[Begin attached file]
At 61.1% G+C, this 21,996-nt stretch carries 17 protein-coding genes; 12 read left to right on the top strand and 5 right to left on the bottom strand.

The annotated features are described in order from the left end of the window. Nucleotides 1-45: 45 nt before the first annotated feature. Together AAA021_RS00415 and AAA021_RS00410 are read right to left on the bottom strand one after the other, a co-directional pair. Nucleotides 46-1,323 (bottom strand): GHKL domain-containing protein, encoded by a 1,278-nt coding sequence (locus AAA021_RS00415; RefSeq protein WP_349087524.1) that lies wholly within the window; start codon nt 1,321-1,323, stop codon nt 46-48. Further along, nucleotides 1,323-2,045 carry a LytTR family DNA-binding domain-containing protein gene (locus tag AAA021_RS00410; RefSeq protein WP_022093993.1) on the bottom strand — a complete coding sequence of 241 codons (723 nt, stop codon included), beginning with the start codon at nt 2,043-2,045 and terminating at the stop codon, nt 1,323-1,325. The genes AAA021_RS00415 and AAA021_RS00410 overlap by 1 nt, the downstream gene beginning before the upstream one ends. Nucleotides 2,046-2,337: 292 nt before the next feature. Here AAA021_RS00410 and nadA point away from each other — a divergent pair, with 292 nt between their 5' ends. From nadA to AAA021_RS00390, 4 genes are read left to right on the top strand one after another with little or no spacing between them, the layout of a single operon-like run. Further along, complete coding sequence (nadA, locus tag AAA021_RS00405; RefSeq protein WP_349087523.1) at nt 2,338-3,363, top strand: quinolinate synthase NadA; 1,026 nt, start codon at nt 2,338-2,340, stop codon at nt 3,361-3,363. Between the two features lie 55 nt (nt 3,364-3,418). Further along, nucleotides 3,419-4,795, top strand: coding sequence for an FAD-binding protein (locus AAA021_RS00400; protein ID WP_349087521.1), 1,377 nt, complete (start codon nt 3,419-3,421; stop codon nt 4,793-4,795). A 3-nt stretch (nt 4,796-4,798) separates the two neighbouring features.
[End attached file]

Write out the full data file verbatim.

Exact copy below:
At 61.1% G+C, this 21,996-nt stretch carries 17 protein-coding genes; 12 read left to right on the top strand and 5 right to left on the bottom strand.

The annotated features are described in order from the left end of the window. Nucleotides 1-45: 45 nt before the first annotated feature. Together AAA021_RS00415 and AAA021_RS00410 are read right to left on the bottom strand one after the other, a co-directional pair. Nucleotides 46-1,323 (bottom strand): GHKL domain-containing protein, encoded by a 1,278-nt coding sequence (locus AAA021_RS00415; RefSeq protein WP_349087524.1) that lies wholly within the window; start codon nt 1,321-1,323, stop codon nt 46-48. Further along, nucleotides 1,323-2,045 carry a LytTR family DNA-binding domain-containing protein gene (locus tag AAA021_RS00410; RefSeq protein WP_022093993.1) on the bottom strand — a complete coding sequence of 241 codons (723 nt, stop codon included), beginning with the start codon at nt 2,043-2,045 and terminating at the stop codon, nt 1,323-1,325. The genes AAA021_RS00415 and AAA021_RS00410 overlap by 1 nt, the downstream gene beginning before the upstream one ends. Nucleotides 2,046-2,337: 292 nt before the next feature. Here AAA021_RS00410 and nadA point away from each other — a divergent pair, with 292 nt between their 5' ends. From nadA to AAA021_RS00390, 4 genes are read left to right on the top strand one after another with little or no spacing between them, the layout of a single operon-like run. Further along, complete coding sequence (nadA, locus tag AAA021_RS00405; RefSeq protein WP_349087523.1) at nt 2,338-3,363, top strand: quinolinate synthase NadA; 1,026 nt, start codon at nt 2,338-2,340, stop codon at nt 3,361-3,363. Between the two features lie 55 nt (nt 3,364-3,418). Further along, nucleotides 3,419-4,795, top strand: coding sequence for an FAD-binding protein (locus AAA021_RS00400; protein ID WP_349087521.1), 1,377 nt, complete (start codon nt 3,419-3,421; stop codon nt 4,793-4,795). A 3-nt stretch (nt 4,796-4,798) separates the two neighbouring features.